The Year of Cloud Extension

The idea of incorporating cloud storage into the data center has been around for a while. But Stephen Foskett thinks we’re seeing philosophically different approaches to it recently, with many companies embracing the premise of data non-locality. Stephen sees this change in the assumption from data being tied to a data center to the cloud as a transformative shift allowing for true data center transformation.


There’s A Whole Lot More To StarWind Than Free Stuff

StarWind presented at Storage Field Day earlier this month in Silicon Valley. Dan Frith thought they made a compelling case for their storage appliance in the 20 – 40TB hybrid or all-flash space, where high performance is needed cost effectively. Though the HCI space is crowded, he thinks StarWind can differentiate on broad protocol support and practical management features.


StarWind Gives You a Gateway to the Cloud – Gestalt IT

Rich Stroffolino reviews what he saw from StarWind at Storage Field Day. He particularly looks at their “cloud gateway” hardware, that lets you have addressable cloud storage via a standard SATA interface. It’s an interesting bridge device that could be used to replace spinning disks for cold data.


Storage Field Day 12 Day 1 Recap and Day 2 Preview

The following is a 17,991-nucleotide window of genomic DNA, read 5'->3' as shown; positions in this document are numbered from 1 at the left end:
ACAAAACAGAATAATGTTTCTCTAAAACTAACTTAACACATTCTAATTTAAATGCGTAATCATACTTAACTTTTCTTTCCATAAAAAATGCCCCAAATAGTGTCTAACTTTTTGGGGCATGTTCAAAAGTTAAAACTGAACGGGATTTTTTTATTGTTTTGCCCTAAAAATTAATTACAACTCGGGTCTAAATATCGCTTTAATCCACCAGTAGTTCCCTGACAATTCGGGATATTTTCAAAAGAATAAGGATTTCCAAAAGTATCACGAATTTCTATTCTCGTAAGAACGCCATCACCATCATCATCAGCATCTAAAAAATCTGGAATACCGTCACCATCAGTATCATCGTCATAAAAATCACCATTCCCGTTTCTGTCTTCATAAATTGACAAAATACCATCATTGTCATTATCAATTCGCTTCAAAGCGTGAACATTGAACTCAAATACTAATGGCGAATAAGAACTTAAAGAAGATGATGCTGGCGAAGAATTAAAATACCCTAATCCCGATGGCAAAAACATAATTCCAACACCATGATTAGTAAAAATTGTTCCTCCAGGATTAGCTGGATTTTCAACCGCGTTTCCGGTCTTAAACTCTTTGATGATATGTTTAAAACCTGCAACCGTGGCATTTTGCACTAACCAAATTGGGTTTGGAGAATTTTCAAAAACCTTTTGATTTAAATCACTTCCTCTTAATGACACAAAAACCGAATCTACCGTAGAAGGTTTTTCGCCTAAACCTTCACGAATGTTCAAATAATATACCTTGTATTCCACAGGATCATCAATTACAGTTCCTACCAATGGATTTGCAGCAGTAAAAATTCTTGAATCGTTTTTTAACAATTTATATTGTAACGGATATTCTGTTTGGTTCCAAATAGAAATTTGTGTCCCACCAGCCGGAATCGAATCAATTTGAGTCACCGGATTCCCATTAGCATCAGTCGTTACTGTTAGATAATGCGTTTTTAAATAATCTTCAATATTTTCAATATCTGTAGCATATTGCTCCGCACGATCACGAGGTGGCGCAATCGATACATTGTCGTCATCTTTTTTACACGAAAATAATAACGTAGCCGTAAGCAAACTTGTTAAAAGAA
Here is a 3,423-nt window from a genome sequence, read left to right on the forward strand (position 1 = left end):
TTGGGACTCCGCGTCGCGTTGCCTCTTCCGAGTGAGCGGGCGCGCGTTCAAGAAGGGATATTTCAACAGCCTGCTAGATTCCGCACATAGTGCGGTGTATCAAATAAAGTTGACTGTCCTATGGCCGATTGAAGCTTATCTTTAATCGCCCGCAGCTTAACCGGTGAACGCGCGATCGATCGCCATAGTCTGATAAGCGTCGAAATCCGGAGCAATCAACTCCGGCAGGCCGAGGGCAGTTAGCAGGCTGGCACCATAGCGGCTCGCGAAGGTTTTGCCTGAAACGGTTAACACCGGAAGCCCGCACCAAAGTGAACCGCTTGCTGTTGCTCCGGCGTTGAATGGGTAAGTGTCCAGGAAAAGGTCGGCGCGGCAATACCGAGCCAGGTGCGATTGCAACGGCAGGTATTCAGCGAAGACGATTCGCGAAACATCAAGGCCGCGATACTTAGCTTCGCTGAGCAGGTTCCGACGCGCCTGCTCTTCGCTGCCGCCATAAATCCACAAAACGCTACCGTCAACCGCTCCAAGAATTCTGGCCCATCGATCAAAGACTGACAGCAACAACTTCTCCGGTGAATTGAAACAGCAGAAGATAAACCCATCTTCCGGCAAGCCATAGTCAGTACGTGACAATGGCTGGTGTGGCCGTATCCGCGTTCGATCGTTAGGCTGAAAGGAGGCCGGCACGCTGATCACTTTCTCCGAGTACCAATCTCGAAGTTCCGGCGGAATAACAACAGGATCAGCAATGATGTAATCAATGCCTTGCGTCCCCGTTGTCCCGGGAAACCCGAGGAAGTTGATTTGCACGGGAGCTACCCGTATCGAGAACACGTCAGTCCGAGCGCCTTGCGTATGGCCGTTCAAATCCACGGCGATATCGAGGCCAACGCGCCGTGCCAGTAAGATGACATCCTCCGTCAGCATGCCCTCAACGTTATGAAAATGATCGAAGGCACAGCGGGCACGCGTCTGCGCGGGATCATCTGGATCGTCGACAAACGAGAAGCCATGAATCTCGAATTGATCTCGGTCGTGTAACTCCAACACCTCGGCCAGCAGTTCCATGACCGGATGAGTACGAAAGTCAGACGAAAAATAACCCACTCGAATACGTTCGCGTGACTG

Adam Bergh wrote up his thoughts after the first day of Storage Field Day, held last week in Silicon Valley. First up was Ryussi with their MoSMB solution. Adam found it an interesting SMB3 stack, ideally suited for scalable environments due to it’s lightweight and performance considerations. Starwind then presented, and Adam enjoyed hearing about their Cloud Gateway hardware, basically a hard drive without the drive to make cloud storage more addressable to your server. Elastifile presented about their distributed file system for block storage on Linux, using a very interesting consistency algorithm to keep performance from suffering. Finally, to finish the day, Excelero presented, launching their NVMesh solution. Adam was impressed when he saw 2.4 million IOPs at 0.2ms latency using relatively inexpensive hardware.